- Review Keyword & Content Opportunities: Tying this into reviewing your organic visibility, use the performance of these keywords to inform your ongoing content strategy. Does content need to be updated? Do you need to create new pieces of content? Is there out of date content that could be repurposed, consolidated, or removed altogether? Ask them questions and add to your editorial calendar.
- Review Links Built: Backlinks are a huge factor in your ongoing SEO performance, so it's important that you're checking in on a regular basis that the links you are building are high quality, authoritative, and relevant to your site and content. In our blog post, What Makes a High Quality Backlink, we break down how to analyze backlinks pointing to your website, and which ones you should keep along with the ones you should attempt to remove.
- Perform a Website Crawl: Conduct a quick crawl of your website to make sure there are no broken pages or mass of internal redirects. Make sure all pages are indexable and that nothing is being blocked from search (unless pages are behind a login or gated of course). Lastly, make sure every page has a relevant page title, meta description, and the correct canonical tag.
- Check Your Site Speed: Google is making user experience more and more of a higher priority in terms of ranking factors as time goes on, and this includes site speed. When you're analyzing your Google Analytics, take a look at your site speed and prioritize fixing pages that have slow load times. You can also take a look at Google's PageSpeed Insights tool to get direct insights and solutions on how to fix issues they're finding.
Quarterly SEO Checklist
- Conduct In-depth SEO Audit: Much like your preliminary SEO audit, you'll want to make sure you're doing a more in-depth analysis on a regular basis of your SEO efforts and strategy. This includes tying together bits and pieces of all the points above in the checklists. The length this will take depends on the size of your website, but should take no more than 12 hours to complete. Need help? We've conducted hundreds (if not thousands) of SEO audits, and are happy to help where we can!
- Conduct Internal Link Audit: Remember, internal links help search engines find new content on your website and also pass search engine equity through the pages they link to, helping boost visibility and rankings. When you crawl your site, check and make sure that there are no broken or redirecting links. Not only will this, again, help pass equity through your site, but it will also ensure that your site visitors have a seamless user experience as they browse your website.
- Review Meta Tags: You should be checking this monthly, but go a little deeper during your quarterly analysis. Make sure that not only every page has a page title unique to that page, but that it's optimized to capture searches happening on Google and other search engines. You'll want to cross analyze this with your primary keyword list, so make sure you have that handy when you're analyzing your page titles and meta descriptions.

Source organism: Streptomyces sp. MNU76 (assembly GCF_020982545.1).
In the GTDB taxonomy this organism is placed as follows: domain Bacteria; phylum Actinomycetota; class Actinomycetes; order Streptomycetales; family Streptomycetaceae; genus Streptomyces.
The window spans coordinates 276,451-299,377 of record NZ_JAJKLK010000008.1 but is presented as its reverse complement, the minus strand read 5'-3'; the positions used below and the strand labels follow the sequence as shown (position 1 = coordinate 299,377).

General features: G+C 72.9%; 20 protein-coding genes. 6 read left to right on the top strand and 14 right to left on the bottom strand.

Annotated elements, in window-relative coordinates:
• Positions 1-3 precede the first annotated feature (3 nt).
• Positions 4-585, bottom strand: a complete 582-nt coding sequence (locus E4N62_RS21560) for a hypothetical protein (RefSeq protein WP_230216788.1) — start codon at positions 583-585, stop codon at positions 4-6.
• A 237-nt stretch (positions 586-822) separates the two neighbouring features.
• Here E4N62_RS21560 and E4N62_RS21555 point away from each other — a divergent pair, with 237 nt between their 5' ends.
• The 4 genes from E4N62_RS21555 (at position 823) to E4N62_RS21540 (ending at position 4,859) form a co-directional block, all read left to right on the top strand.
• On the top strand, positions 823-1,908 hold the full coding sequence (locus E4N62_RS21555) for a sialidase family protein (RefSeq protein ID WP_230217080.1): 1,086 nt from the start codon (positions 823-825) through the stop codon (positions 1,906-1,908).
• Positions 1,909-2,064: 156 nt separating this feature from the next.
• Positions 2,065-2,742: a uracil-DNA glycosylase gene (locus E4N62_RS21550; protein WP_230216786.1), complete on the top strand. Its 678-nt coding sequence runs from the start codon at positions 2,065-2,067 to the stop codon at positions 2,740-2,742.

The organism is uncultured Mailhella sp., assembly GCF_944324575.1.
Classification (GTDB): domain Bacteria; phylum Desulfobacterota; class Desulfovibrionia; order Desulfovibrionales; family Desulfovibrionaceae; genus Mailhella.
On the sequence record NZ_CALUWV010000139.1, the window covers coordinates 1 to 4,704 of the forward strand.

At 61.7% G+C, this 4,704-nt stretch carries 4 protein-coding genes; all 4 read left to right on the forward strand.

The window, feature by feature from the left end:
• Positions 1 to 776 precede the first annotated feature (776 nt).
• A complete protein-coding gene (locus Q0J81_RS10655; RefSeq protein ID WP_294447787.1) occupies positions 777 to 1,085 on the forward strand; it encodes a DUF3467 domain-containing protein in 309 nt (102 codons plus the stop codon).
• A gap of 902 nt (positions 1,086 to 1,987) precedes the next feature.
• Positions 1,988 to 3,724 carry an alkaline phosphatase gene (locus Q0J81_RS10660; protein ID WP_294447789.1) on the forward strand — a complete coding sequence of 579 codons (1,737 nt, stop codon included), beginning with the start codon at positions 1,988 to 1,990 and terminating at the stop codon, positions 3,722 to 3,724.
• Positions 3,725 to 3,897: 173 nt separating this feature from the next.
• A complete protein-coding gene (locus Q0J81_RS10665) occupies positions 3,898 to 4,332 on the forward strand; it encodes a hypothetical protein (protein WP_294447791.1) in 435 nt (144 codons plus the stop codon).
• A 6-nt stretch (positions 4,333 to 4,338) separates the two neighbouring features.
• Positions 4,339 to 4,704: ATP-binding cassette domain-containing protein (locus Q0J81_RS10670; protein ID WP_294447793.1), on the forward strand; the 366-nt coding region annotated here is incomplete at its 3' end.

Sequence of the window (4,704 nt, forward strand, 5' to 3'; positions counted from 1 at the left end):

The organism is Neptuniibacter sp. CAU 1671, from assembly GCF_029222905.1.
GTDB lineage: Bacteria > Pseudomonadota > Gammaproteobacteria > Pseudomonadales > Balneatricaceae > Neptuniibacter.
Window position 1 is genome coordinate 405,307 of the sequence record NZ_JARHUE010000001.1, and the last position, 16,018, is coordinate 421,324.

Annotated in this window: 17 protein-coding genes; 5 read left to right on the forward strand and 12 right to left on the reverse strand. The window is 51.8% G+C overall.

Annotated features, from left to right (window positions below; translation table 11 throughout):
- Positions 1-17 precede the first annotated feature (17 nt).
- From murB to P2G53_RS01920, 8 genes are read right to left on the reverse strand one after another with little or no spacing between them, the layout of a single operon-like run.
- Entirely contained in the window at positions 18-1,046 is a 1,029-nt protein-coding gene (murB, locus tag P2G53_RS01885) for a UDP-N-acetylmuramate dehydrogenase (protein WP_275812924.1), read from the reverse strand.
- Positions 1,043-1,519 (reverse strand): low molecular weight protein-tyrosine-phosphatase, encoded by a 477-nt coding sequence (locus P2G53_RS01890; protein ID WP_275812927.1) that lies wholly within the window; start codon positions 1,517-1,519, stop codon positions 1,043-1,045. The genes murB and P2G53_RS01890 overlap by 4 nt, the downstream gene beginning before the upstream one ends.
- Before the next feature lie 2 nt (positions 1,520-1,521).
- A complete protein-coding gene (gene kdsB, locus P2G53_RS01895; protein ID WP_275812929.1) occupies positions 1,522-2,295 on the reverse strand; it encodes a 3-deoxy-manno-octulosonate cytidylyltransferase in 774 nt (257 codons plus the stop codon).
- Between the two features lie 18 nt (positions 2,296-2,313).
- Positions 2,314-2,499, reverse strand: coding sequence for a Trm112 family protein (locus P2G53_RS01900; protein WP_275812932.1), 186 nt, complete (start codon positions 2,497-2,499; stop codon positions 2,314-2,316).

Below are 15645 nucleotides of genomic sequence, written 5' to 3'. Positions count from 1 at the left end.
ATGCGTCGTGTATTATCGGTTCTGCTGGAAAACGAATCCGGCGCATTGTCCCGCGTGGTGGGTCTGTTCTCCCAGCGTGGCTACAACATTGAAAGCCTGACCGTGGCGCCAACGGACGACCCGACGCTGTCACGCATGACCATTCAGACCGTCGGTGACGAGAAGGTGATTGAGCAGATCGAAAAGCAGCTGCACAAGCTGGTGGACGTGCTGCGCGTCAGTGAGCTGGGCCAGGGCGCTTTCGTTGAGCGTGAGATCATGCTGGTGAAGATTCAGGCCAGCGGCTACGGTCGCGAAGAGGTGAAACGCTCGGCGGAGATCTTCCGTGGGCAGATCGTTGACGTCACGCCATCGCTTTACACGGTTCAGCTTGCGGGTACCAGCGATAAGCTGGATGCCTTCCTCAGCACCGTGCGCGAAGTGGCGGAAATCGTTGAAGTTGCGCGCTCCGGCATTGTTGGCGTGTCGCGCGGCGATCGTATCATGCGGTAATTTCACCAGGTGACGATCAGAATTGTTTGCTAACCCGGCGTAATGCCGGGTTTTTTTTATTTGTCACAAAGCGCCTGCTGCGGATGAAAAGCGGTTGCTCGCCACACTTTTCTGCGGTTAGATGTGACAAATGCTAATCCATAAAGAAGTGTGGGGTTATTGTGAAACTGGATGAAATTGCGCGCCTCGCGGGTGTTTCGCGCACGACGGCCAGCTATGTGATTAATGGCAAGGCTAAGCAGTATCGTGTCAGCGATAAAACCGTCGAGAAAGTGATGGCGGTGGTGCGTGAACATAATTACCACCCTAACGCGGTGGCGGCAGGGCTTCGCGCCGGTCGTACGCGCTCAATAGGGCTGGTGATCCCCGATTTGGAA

- Review Schema: Don't forget, Schema is thought to help increase your rankings for key searches. Make sure you're checking in your Google Search Console to find any Schema errors that they are finding and get them fixed. Once corrected, ask Google Search Console to recrawl that page and reindex.
- Review Primary Keyword List: This is extremely important. Hopefully, you'll be checking this list on a regular basis so the data here won't be a shock, but make sure you're reviewing your primary keyword list. Take a look and see where you're succeeding, where you're falling behind, what new opportunities are out there, and what is no longer relevant to your business. From there, you can update your editorial calendar and begin updating or developing new content to help you capture rankings for those keywords and searches.
- Conduct Local SEO Audit: Make sure that your address and contact information is up to date and correct on your website. Go through your local listings and citations to make sure they also have the correct business information listed. And, of course, go to your Google My Business and Bing for Business listings and make sure all information is correct, and most importantly, linking to the correct website URL!
- Redirect Map: Finally, if you're finding broken pages or old, out of date URLs on your site getting linked to, work with your website development team to get those redirected. This will help users clicking those links find the right content and also help Google give those URLs maintain and build value in search.
We hope this ultimate SEO checklist for 2021 has been helpful for you. Please don’t hesitate to contact us if you have additional questions - there's a lot here. Lastly, our staff also encourages you to schedule an SEO audit before the end of 2020 to make sure your business is in good shape for 2021. And while you're at it, make sure you're reviewing your entire digital marketing strategy for 2021 to start the year off right